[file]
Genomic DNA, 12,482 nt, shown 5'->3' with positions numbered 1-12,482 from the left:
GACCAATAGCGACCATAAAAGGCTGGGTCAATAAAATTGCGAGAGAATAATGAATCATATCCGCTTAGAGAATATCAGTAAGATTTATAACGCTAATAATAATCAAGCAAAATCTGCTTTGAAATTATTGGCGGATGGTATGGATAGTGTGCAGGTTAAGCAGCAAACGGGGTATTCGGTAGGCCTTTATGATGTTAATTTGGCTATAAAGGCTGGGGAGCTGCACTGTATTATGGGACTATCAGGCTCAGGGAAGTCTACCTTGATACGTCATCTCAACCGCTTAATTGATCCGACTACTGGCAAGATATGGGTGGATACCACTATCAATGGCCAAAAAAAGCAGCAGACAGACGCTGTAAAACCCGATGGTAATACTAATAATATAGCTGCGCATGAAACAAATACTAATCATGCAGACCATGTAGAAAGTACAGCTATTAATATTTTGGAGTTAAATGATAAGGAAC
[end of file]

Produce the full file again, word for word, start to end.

Genomic DNA, 12,482 nt, shown 5'->3' with positions numbered 1-12,482 from the left:
GACCAATAGCGACCATAAAAGGCTGGGTCAATAAAATTGCGAGAGAATAATGAATCATATCCGCTTAGAGAATATCAGTAAGATTTATAACGCTAATAATAATCAAGCAAAATCTGCTTTGAAATTATTGGCGGATGGTATGGATAGTGTGCAGGTTAAGCAGCAAACGGGGTATTCGGTAGGCCTTTATGATGTTAATTTGGCTATAAAGGCTGGGGAGCTGCACTGTATTATGGGACTATCAGGCTCAGGGAAGTCTACCTTGATACGTCATCTCAACCGCTTAATTGATCCGACTACTGGCAAGATATGGGTGGATACCACTATCAATGGCCAAAAAAAGCAGCAGACAGACGCTGTAAAACCCGATGGTAATACTAATAATATAGCTGCGCATGAAACAAATACTAATCATGCAGACCATGTAGAAAGTACAGCTATTAATATTTTGGAGTTAAATGATAAGGAAC